On the Way to Birdland

On the Way to Birdland
Author(s)
Age Range
12+
Release Date
May 04, 2021
ISBN
978-1947886056
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Self-proclaimed teenage philosopher Cordell Wheaton lives in a sleepy, southern town where nothing ever happens; not since his hero, jazz musician John Coltrane, left some seventy years earlier to “follow the sound.” Cordy’s life has been unraveling since the night his father and his brother, Travis, exploded on each other. The night Travis’s addiction transformed him from budding musician into something entirely different. The night Travis took his saxophone and disappeared.

When Cordy’s father falls ill, the sixteen-year-old vows to reunite the Wheaton family. He embarks on a modern-day odyssey with forty bucks in his pocket and a dream to find his brother and convince him to be Travis again—by taking him to a show at Birdland Jazz Club in New York City, and reminding him of the common bonds they share with their legendary hero. Cordy’s journey is soon haunted by ghostly visions, traumatic dreams, and disembodied voices that echo through his mind. He starts to wonder if the voices are those of the fates, guiding him toward his destiny—or if he’s losing his grip on reality.

User reviews

2 reviews
Overall rating
 
5.0
Plot
 
5.0(2)
Characters
 
5.0(2)
Writing Style
 
5.0(2)
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Deft, Nuanced, and Balanced
Overall rating
 
5.0
Plot
 
5.0
Characters
 
5.0
Writing Style
 
5.0
Reviewed by D.Z.

On the Way to Birdland by Frank Morelli is an enjoyable coming-of-age story that is deftly written. Cordell Wheaton feels like living in a shell after his brother Travis goes off without warning. He has had one of his habitual quarrels with his father. Now, sixteen-year-old Cordell feels empty, unsure of how to cope with life without his brother in High Point, North Carolina. On the night that Travis’ addiction got the better of him and he disappeared with his saxophone, something died in Cordell. When his father eventually falls sick, the young boy sets out on a mission to reunite the family. His plan is simple: bring his brother to a show at Birdland Jazz Club in New York City. Perhaps that will remind Travis of his dream and who he once was. Cordell has only forty bucks in his pocket, but he is off on an adventure that will shake him psychologically and bring him face-to-face with himself. Will he succeed in finding Travis and bringing the family back together?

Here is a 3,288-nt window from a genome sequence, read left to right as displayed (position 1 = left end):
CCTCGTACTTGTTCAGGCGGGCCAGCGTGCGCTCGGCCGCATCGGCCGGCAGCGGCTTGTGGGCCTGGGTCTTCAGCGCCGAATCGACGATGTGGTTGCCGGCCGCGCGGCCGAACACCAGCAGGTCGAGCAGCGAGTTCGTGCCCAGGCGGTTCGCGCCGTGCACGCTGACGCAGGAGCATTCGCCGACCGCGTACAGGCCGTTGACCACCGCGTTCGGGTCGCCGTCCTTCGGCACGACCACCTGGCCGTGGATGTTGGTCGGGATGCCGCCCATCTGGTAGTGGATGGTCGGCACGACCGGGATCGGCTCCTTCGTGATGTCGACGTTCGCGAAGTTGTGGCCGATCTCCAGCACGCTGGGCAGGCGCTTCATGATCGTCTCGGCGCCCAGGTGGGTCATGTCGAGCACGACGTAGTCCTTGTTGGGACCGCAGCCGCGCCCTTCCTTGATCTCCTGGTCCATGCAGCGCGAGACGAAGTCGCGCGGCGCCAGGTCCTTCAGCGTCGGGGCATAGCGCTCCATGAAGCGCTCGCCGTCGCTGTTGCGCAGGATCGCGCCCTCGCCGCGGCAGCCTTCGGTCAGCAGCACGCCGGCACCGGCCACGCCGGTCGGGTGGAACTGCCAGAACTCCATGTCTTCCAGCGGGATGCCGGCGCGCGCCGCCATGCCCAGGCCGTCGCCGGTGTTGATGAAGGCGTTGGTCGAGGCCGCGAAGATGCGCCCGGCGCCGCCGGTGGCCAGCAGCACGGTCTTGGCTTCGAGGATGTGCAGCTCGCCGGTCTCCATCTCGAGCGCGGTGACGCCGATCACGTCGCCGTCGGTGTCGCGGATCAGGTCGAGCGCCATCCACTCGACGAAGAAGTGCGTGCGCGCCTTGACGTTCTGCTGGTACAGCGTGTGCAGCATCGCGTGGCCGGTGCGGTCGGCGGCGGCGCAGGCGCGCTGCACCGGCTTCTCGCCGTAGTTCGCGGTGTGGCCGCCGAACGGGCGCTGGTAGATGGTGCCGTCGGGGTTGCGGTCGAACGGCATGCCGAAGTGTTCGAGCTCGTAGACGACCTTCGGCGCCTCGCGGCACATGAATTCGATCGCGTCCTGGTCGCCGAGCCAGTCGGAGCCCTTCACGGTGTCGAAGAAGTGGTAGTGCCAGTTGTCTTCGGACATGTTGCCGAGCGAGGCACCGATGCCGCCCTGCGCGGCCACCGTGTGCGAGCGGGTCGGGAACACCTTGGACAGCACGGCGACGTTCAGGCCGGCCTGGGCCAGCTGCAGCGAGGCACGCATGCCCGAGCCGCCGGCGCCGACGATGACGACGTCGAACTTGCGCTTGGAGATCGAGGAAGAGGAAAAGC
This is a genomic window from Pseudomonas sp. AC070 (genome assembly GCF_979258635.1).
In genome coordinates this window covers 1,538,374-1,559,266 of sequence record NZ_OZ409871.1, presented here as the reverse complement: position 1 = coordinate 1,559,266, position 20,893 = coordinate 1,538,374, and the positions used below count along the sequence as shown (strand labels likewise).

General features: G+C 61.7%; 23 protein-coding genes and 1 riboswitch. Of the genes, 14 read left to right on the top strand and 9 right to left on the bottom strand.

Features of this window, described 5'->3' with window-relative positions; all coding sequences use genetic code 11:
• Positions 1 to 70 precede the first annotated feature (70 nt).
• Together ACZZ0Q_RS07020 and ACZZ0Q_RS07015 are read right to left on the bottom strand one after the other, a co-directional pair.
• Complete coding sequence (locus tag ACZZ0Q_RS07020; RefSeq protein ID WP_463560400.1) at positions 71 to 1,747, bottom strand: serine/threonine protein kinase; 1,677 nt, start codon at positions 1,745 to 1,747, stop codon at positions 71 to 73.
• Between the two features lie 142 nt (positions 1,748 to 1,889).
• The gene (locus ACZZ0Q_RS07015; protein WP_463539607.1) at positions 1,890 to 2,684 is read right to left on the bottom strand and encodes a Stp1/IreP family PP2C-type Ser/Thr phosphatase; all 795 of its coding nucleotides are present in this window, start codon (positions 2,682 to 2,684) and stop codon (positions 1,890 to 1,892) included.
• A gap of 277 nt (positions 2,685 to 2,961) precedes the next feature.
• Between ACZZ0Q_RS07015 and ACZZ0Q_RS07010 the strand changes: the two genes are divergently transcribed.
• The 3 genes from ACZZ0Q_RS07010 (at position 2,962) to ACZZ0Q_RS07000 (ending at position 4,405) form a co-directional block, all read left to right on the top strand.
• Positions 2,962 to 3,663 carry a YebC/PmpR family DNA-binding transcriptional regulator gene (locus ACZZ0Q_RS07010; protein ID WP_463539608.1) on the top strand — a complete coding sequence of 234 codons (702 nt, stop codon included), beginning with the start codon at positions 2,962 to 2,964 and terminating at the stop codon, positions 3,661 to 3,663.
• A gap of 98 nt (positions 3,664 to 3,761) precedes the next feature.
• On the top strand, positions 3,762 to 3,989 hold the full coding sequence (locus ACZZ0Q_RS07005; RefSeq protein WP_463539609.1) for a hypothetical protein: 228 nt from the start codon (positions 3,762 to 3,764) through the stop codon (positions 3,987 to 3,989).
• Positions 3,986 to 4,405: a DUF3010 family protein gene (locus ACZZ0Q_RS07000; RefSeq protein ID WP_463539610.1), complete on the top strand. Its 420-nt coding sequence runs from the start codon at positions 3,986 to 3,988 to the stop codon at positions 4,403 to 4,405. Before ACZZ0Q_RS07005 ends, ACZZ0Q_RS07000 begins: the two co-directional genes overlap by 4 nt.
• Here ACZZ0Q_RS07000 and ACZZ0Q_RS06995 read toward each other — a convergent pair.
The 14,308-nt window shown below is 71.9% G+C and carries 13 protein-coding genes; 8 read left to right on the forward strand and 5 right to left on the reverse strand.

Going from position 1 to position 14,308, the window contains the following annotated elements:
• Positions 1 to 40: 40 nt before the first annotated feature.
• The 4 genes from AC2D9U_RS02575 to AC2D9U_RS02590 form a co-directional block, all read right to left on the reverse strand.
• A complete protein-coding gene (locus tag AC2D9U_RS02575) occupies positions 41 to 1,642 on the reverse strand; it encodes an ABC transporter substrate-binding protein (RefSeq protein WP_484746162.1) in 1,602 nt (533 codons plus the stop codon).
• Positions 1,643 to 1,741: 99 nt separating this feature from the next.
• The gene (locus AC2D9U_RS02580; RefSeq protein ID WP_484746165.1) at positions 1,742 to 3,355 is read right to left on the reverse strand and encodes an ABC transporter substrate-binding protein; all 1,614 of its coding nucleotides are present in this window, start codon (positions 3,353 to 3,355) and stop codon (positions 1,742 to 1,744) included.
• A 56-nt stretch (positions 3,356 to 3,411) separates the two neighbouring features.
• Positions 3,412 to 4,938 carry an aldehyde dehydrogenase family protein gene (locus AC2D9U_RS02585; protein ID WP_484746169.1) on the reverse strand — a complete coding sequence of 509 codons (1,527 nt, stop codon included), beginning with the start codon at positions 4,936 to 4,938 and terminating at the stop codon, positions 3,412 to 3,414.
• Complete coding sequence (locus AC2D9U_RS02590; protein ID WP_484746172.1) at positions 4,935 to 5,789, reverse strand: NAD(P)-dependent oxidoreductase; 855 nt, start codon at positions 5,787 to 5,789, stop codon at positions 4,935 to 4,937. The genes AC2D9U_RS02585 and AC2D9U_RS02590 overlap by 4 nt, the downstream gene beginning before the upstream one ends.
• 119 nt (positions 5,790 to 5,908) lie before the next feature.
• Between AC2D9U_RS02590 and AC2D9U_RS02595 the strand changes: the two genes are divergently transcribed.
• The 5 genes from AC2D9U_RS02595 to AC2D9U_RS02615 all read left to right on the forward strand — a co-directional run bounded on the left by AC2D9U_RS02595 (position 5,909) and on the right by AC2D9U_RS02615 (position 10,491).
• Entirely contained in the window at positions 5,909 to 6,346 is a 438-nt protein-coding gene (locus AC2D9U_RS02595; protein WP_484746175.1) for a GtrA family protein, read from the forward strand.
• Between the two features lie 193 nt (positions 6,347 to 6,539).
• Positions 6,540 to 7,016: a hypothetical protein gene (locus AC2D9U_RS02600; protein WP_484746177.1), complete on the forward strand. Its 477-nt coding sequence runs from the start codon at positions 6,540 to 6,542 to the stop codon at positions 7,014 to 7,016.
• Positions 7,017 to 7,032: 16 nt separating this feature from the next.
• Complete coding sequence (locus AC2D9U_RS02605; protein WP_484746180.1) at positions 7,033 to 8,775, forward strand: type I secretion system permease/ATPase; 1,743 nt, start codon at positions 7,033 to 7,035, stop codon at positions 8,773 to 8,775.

Told in an engrossing first-person narrative voice that reflects Cordell's moods, streams of consciousness, thoughts, and reflections, this story explores the inner world of a young man when the one person he looks up to walks away. Travis has always told him that there was more to life than High Point, and it is interesting to discover how he learns this truth. Character development is finely accomplished, and Frank Morelli explores the psyche of Cordell in a way that is brilliant and illuminating, unveiling someone at their lowest point. The descriptions are terrific, and I particularly enjoyed the way the author talks about the hollowness the young boy experiences: “sometimes it grows heavy; sometimes it suffocates; and most times, I want to escape.” The writing is lyrical with a musical feel that touches the reader in the deep recesses of their heart. Frank Morelli writes with ingenuity about family dynamics, allowing the relationships to unfold naturally before readers and using them to infuse the writing with humanity and realism. On the Way to Birdland offers a great reading experience, with an introspective young main character who feels how most of us have felt in our lowest moments; it is deft, nuanced, and balanced.